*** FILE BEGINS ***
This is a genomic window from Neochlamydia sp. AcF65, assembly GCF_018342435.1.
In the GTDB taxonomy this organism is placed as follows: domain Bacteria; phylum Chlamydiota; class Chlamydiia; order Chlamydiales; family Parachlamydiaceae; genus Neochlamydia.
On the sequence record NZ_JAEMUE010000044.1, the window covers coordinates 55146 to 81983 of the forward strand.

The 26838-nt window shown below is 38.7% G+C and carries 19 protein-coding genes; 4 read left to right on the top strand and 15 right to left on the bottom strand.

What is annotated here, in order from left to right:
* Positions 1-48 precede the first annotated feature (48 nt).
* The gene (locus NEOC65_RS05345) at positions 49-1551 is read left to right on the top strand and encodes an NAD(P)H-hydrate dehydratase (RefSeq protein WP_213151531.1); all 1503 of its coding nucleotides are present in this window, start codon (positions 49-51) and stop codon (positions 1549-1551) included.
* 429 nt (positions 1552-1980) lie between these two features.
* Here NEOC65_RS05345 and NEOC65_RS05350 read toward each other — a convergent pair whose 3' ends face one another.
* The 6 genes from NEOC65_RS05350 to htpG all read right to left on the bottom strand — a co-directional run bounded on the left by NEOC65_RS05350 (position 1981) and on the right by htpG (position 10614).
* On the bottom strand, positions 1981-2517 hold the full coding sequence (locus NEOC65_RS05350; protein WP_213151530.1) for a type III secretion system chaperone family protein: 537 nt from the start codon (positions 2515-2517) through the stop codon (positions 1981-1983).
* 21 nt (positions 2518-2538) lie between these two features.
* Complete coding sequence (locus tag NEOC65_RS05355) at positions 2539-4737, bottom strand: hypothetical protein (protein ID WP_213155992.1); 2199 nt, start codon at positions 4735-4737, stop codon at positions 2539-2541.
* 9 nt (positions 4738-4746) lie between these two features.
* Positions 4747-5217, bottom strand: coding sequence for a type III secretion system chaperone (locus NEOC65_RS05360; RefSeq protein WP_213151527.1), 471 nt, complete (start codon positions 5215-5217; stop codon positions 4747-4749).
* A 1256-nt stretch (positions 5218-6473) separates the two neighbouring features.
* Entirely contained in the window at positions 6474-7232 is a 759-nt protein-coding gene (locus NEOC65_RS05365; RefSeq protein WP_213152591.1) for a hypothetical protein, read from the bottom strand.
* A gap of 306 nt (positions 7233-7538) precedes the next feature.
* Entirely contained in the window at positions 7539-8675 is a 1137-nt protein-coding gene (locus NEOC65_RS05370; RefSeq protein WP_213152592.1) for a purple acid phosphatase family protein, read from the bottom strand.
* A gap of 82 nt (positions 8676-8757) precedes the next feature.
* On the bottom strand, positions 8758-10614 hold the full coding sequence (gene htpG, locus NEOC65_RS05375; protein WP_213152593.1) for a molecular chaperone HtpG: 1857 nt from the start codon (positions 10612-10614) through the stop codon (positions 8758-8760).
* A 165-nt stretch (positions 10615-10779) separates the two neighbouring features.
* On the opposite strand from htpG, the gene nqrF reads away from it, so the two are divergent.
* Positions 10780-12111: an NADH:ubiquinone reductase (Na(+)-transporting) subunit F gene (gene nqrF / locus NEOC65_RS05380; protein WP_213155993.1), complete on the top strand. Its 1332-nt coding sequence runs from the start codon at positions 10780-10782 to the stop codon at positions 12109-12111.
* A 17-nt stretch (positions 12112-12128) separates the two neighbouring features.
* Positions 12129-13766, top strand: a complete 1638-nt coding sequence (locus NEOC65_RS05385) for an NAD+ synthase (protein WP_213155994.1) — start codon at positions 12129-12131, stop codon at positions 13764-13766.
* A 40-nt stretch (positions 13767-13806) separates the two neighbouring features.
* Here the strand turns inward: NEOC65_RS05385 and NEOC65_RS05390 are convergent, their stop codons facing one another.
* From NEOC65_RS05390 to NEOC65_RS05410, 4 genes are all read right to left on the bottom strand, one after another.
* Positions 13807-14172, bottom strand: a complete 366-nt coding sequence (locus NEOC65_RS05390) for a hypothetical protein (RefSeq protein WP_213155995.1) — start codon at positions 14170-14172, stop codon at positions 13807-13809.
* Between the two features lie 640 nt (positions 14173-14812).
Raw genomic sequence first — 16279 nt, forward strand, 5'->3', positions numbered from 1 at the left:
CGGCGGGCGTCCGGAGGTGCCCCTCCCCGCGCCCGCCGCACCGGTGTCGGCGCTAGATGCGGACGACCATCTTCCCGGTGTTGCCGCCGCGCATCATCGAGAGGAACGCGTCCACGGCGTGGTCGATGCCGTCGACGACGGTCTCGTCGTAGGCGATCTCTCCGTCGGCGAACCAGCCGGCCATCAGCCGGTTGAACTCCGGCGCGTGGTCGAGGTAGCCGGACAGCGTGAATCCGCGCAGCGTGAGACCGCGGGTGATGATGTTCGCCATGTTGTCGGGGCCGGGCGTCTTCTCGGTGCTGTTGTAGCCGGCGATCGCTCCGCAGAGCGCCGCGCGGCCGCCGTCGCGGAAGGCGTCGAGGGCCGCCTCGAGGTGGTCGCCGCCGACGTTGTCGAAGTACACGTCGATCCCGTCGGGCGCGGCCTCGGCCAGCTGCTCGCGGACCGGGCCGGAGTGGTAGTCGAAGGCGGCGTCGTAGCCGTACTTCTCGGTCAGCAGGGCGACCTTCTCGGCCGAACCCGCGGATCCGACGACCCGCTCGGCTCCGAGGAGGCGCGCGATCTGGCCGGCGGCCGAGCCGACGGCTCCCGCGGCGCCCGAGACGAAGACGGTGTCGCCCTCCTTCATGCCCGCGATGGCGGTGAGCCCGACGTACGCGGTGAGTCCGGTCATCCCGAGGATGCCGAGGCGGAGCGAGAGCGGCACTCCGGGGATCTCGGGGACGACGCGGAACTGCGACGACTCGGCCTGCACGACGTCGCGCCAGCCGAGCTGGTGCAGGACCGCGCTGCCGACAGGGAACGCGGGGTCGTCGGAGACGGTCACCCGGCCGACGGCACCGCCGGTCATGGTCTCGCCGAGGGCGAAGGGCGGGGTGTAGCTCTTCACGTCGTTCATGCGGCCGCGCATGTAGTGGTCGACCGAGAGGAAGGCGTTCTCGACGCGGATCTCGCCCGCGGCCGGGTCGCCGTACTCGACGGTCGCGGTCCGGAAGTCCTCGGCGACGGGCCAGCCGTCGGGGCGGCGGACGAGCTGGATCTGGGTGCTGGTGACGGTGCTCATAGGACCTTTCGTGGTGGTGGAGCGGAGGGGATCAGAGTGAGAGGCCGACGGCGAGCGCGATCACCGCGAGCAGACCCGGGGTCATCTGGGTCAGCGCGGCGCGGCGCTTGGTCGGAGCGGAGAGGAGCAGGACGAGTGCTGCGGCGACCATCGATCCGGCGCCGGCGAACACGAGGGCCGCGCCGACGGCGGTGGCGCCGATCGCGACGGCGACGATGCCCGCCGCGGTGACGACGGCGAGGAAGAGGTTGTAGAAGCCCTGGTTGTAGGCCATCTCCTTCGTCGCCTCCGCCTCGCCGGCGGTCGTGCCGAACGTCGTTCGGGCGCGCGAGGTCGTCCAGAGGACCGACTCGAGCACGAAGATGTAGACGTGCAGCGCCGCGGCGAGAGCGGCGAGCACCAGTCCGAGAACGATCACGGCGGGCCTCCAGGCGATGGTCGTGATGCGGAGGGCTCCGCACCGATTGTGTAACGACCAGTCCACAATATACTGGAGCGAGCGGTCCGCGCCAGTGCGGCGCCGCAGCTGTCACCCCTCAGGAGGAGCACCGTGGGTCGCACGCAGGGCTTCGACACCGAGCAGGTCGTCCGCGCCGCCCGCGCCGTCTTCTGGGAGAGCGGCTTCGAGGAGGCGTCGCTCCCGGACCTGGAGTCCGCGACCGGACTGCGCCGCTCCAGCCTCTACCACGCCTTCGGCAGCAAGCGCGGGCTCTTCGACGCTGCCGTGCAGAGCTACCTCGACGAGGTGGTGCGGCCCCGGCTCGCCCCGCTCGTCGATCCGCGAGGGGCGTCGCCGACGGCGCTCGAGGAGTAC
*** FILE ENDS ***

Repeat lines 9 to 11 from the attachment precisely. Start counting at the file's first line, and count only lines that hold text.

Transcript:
* Here NEOC65_RS05345 and NEOC65_RS05350 read toward each other — a convergent pair whose 3' ends face one another.
* The 6 genes from NEOC65_RS05350 to htpG all read right to left on the bottom strand — a co-directional run bounded on the left by NEOC65_RS05350 (position 1981) and on the right by htpG (position 10614).
* On the bottom strand, positions 1981-2517 hold the full coding sequence (locus NEOC65_RS05350; protein WP_213151530.1) for a type III secretion system chaperone family protein: 537 nt from the start codon (positions 2515-2517) through the stop codon (positions 1981-1983).